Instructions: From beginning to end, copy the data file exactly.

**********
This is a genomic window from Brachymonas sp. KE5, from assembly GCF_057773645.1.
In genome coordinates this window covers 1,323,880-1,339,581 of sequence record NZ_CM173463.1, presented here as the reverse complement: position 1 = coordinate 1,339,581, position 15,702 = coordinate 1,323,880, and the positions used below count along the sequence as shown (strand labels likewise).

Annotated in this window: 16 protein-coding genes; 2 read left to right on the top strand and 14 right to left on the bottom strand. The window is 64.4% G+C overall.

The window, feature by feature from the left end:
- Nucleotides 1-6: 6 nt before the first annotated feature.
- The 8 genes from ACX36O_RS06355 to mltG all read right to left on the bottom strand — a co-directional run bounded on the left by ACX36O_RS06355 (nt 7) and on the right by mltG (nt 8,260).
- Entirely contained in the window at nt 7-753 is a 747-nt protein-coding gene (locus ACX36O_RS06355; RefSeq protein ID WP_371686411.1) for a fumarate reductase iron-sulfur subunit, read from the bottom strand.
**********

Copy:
This is a genomic window from Brachymonas sp. KE5, from assembly GCF_057773645.1.
In genome coordinates this window covers 1,323,880-1,339,581 of sequence record NZ_CM173463.1, presented here as the reverse complement: position 1 = coordinate 1,339,581, position 15,702 = coordinate 1,323,880, and the positions used below count along the sequence as shown (strand labels likewise).

Annotated in this window: 16 protein-coding genes; 2 read left to right on the top strand and 14 right to left on the bottom strand. The window is 64.4% G+C overall.

The window, feature by feature from the left end:
- Nucleotides 1-6: 6 nt before the first annotated feature.
- The 8 genes from ACX36O_RS06355 to mltG all read right to left on the bottom strand — a co-directional run bounded on the left by ACX36O_RS06355 (nt 7) and on the right by mltG (nt 8,260).
- Entirely contained in the window at nt 7-753 is a 747-nt protein-coding gene (locus ACX36O_RS06355; RefSeq protein ID WP_371686411.1) for a fumarate reductase iron-sulfur subunit, read from the bottom strand.